It seems to me that we can’t explain all the truly awful things in the world like war and murder and brain tumors, and we can’t fix these things, so we look at the frightening things that are closer to us and we magnify them until they burst open. Inside is something that we can manage, something that isn’t as awful as it had a first seemed. It is a relief to discover that although there might be axe murderers and kidnappers in the world, most people seem a lot like us: sometimes afraid and sometimes brave, sometimes cruel and sometimes kind.
—Sharon Creech

I thought that I would respond to earlier SOLSC quote.  It resonated with me for many reasons.    Currently we are reading Lay That Trumpet In Our Hands by Susan McCarthy. It is one of my favorite books for shared reading in ninth grade.  It is historical fiction set in central Florida in the early fifties.  McCarthy reveals our shared history here, one of intolerance and hate crimes.  Some of the events are fictionalized for the purpose of the story and some lifted right out of the headlines from the newspapers such as the murder of Harry T. Moore and his wife.   It is also a perfect companion novel to Harper Lee's To Kill a Mockingbird, except there are events that occurred in our own backyard.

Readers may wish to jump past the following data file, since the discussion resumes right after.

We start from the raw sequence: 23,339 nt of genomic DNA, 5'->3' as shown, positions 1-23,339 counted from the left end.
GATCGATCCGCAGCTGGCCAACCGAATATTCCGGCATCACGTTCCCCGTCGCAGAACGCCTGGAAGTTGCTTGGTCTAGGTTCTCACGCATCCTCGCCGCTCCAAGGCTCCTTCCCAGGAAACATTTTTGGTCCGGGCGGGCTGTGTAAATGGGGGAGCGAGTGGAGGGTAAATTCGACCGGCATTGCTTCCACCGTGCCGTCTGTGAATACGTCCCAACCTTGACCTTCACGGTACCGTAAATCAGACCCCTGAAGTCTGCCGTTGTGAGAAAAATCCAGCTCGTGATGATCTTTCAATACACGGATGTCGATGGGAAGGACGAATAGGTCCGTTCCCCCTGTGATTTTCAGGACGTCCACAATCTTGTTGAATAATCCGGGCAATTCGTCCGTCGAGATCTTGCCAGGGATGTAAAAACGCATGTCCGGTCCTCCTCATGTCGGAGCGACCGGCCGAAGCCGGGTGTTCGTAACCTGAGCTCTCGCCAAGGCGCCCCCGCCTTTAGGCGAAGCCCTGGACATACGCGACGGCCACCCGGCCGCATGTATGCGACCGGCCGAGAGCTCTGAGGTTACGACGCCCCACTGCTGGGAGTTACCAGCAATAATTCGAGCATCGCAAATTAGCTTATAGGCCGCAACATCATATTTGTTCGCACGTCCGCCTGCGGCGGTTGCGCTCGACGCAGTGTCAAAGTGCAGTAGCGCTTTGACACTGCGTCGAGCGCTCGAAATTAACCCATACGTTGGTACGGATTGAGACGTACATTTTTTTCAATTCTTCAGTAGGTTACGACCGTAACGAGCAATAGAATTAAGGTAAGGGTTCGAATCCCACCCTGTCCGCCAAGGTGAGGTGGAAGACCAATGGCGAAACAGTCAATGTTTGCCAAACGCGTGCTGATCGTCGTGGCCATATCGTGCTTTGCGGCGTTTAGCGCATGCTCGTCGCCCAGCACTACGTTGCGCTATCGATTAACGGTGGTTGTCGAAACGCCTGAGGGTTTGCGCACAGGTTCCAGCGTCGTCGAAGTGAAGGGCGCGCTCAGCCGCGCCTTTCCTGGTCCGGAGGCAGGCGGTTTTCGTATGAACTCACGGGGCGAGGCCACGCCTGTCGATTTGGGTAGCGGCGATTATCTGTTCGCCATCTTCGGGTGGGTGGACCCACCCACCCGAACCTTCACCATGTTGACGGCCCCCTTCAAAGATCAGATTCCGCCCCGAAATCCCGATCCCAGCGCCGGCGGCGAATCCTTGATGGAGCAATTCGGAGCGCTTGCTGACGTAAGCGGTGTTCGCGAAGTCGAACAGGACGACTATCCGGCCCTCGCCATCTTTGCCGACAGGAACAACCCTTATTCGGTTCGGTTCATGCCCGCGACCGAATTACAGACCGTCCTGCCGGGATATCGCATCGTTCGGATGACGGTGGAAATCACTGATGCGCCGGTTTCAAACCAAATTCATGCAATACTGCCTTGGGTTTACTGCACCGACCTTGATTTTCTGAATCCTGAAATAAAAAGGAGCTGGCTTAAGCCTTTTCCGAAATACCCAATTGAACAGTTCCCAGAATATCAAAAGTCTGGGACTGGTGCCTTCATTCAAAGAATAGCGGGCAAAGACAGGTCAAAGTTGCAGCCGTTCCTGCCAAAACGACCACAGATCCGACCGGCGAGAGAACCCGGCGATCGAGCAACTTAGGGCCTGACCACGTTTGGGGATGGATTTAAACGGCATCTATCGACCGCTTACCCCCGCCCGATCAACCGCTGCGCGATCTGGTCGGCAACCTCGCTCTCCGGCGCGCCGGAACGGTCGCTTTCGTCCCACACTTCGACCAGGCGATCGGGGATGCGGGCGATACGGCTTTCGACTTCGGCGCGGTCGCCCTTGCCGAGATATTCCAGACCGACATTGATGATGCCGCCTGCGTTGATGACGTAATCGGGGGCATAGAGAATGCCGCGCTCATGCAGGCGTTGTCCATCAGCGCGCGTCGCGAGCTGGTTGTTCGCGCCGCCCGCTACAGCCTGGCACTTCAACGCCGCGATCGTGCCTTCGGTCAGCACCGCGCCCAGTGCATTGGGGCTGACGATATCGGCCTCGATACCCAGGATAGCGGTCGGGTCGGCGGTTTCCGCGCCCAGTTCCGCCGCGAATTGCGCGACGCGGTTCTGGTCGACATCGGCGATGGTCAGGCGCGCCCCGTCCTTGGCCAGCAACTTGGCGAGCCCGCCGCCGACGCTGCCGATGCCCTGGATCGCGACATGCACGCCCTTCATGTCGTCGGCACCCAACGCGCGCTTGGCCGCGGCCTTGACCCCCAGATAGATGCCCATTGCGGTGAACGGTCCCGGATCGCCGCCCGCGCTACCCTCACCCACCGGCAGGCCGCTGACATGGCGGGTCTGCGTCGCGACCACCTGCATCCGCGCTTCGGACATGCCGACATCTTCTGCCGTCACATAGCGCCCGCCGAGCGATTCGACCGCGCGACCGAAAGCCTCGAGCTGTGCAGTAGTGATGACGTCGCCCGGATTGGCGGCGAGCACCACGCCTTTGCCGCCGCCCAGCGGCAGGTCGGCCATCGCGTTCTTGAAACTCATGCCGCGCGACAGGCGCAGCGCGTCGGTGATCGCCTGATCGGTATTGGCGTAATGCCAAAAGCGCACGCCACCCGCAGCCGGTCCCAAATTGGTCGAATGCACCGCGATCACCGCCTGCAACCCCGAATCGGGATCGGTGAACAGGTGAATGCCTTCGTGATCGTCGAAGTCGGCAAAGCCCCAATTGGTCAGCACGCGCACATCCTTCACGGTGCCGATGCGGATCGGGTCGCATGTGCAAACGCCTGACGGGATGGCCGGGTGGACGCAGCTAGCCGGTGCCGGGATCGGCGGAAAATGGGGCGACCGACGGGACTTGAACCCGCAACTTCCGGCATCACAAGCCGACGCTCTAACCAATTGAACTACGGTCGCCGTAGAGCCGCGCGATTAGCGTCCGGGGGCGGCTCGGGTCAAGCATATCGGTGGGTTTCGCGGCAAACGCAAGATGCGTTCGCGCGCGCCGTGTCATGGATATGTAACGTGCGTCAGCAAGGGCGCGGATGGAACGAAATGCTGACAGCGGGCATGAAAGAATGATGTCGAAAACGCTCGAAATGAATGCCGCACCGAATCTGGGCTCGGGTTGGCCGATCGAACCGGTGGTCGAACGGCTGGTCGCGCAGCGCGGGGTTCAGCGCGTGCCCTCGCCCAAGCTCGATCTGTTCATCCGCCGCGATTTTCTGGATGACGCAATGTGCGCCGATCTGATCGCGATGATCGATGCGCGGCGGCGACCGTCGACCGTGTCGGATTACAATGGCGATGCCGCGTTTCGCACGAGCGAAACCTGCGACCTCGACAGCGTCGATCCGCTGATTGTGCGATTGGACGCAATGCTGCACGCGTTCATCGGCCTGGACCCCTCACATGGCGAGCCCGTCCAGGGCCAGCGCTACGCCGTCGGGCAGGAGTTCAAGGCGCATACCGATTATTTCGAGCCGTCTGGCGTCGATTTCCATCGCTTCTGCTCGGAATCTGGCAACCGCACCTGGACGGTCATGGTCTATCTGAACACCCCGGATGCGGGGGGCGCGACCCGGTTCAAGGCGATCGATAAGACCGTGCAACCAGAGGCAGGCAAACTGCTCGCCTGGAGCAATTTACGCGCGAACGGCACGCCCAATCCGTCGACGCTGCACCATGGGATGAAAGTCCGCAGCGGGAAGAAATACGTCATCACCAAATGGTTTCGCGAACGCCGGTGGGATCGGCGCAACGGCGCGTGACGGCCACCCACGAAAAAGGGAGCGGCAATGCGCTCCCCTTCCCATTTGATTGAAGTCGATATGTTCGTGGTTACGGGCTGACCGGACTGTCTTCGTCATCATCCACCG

The story itself has an eerie similarity to what happened to Trayvon Martin, again in our own backyard.  There are truly awful things in our backyards and if we don't work to understand them, we are destined to repeat them.  Isn't this the purpose of including history in our curriculum?  Last week my students were all fired up about Kony.  This week they were fired up about Trayvon Martin.  We did this by reading articles found in the New York Times, the Orlando Sentinel and The Miami Herald.  Thoughtful reading and discussion helped us uncover what happened and why Trayvon's death matters, why history matters.   It is through education that students learn to be more often brave and more often kind.

Thursday, March 22, 2012

Cultivating Readers

100th Day of Kindergarten,
100 Books Read

My daughter and I just left Barnes and Noble. It is the first night of her spring break and she had a gift card to burn.  She's eight, but already knows the value of a $15 gift card.  As she looked at titles, she checked the back for the prices and did the math.  She knew that she could get two paperbacks for the price of one hardback.  With patience you wait until the hardback goes to paper or you go the library. As we left, she said, "I'm going to ask for Barnes and Noble gift cards for Christmas." She didn't speak to me on the way home and we didn't listen to music. When I turned around to check if she had fallen asleep, I caught her with her nose in one of her new books. I often do.

She was born into a world where she had over 200 picture books.  Books were always there for her, even in the womb.  If kids are listening in utero, I am sure that she was lulled to sleep there by tales of Romeo and Juliet, Ginny and Smitty, and other characters who often haunt freshmen English classrooms.  I see her dad's influence on her book choices too.  She loves graphic novels, The Walking Dead and BabyMouse, and she loves slapstick as evidenced by her love of  The Diary of A Wimpy Kids series and Big Nate